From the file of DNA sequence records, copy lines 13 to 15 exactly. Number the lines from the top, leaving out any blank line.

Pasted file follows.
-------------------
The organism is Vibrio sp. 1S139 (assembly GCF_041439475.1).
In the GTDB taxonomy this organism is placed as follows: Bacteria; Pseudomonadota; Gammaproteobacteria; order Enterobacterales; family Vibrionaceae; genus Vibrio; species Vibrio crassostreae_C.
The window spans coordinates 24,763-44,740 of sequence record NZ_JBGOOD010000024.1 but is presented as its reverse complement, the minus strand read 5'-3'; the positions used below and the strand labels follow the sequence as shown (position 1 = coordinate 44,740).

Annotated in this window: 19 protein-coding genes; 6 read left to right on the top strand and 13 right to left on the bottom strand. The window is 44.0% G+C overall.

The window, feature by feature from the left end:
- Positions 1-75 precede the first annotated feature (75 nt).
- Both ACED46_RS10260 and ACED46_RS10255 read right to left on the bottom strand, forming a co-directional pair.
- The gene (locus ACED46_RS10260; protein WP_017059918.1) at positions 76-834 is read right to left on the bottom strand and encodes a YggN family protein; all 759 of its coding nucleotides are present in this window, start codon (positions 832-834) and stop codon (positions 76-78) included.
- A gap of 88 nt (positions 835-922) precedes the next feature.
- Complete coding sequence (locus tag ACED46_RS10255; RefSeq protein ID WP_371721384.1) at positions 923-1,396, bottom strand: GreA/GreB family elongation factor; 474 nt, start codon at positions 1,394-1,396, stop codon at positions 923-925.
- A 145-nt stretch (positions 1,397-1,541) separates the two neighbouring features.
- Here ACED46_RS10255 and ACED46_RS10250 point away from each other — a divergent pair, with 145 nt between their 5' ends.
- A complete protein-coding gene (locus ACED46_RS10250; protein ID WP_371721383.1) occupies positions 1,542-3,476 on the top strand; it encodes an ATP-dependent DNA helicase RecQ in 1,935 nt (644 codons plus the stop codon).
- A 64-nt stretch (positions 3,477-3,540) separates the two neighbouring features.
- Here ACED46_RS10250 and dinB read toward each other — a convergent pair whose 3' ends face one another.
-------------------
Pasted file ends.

- A complete protein-coding gene (locus ACED46_RS10250; protein ID WP_371721383.1) occupies positions 1,542-3,476 on the top strand; it encodes an ATP-dependent DNA helicase RecQ in 1,935 nt (644 codons plus the stop codon).
- A 64-nt stretch (positions 3,477-3,540) separates the two neighbouring features.
- Here ACED46_RS10250 and dinB read toward each other — a convergent pair whose 3' ends face one another.